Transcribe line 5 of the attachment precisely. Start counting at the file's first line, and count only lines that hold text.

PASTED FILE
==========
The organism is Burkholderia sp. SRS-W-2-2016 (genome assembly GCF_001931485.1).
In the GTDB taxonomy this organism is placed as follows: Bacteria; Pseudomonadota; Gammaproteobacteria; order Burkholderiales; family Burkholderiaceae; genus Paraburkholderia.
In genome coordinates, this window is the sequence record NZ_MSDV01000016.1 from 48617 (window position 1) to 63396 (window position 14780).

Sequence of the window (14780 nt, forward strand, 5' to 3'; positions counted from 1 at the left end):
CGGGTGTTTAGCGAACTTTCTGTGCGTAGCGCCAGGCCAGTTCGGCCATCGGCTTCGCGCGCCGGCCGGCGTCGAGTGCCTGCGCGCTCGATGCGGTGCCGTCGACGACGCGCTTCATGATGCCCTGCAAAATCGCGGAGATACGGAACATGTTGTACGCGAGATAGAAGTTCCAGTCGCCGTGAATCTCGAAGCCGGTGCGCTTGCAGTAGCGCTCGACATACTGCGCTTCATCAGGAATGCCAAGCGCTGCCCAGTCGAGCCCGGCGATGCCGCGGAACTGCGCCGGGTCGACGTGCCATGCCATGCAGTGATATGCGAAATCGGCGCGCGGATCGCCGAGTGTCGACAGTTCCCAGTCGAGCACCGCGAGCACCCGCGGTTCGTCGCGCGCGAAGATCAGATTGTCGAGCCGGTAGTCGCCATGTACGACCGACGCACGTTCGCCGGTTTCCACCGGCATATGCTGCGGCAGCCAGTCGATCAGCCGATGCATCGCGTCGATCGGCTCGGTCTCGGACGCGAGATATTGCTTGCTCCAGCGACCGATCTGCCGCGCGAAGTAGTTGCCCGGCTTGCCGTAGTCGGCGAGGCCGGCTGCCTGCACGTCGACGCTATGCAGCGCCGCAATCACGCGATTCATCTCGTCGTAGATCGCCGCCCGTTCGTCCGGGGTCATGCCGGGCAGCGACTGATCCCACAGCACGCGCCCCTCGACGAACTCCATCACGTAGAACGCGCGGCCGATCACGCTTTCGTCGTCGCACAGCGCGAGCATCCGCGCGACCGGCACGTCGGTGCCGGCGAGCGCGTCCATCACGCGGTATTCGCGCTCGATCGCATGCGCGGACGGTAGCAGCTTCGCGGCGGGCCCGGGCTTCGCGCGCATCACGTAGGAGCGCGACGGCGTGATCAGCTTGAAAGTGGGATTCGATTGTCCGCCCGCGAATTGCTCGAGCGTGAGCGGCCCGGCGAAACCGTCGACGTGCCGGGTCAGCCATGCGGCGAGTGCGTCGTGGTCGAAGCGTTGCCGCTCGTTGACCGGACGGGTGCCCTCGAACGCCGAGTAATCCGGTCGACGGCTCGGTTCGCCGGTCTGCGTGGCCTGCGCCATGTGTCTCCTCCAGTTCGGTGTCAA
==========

CGGGTGTTTAGCGAACTTTCTGTGCGTAGCGCCAGGCCAGTTCGGCCATCGGCTTCGCGCGCCGGCCGGCGTCGAGTGCCTGCGCGCTCGATGCGGTGCCGTCGACGACGCGCTTCATGATGCCCTGCAAAATCGCGGAGATACGGAACATGTTGTACGCGAGATAGAAGTTCCAGTCGCCGTGAATCTCGAAGCCGGTGCGCTTGCAGTAGCGCTCGACATACTGCGCTTCATCAGGAATGCCAAGCGCTGCCCAGTCGAGCCCGGCGATGCCGCGGAACTGCGCCGGGTCGACGTGCCATGCCATGCAGTGATATGCGAAATCGGCGCGCGGATCGCCGAGTGTCGACAGTTCCCAGTCGAGCACCGCGAGCACCCGCGGTTCGTCGCGCGCGAAGATCAGATTGTCGAGCCGGTAGTCGCCATGTACGACCGACGCACGTTCGCCGGTTTCCACCGGCATATGCTGCGGCAGCCAGTCGATCAGCCGATGCATCGCGTCGATCGGCTCGGTCTCGGACGCGAGATATTGCTTGCTCCAGCGACCGATCTGCCGCGCGAAGTAGTTGCCCGGCTTGCCGTAGTCGGCGAGGCCGGCTGCCTGCACGTCGACGCTATGCAGCGCCGCAATCACGCGATTCATCTCGTCGTAGATCGCCGCCCGTTCGTCCGGGGTCATGCCGGGCAGCGACTGATCCCACAGCACGCGCCCCTCGACGAACTCCATCACGTAGAACGCGCGGCCGATCACGCTTTCGTCGTCGCACAGCGCGAGCATCCGCGCGACCGGCACGTCGGTGCCGGCGAGCGCGTCCATCACGCGGTATTCGCGCTCGATCGCATGCGCGGACGGTAGCAGCTTCGCGGCGGGCCCGGGCTTCGCGCGCATCACGTAGGAGCGCGACGGCGTGATCAGCTTGAAAGTGGGATTCGATTGTCCGCCCGCGAATTGCTCGAGCGTGAGCGGCCCGGCGAAACCGTCGACGTGCCGGGTCAGCCATGCGGCGAGTGCGTCGTGGTCGAAGCGTTGCCGCTCGTTGACCGGACGGGTGCCCTCGAACGCCGAGTAATCCGGTCGACGGCTCGGTTCGCCGGTCTGCGTGGCCTGCGCCATGTGTCTCCTCCAGTTCGGTGTCAA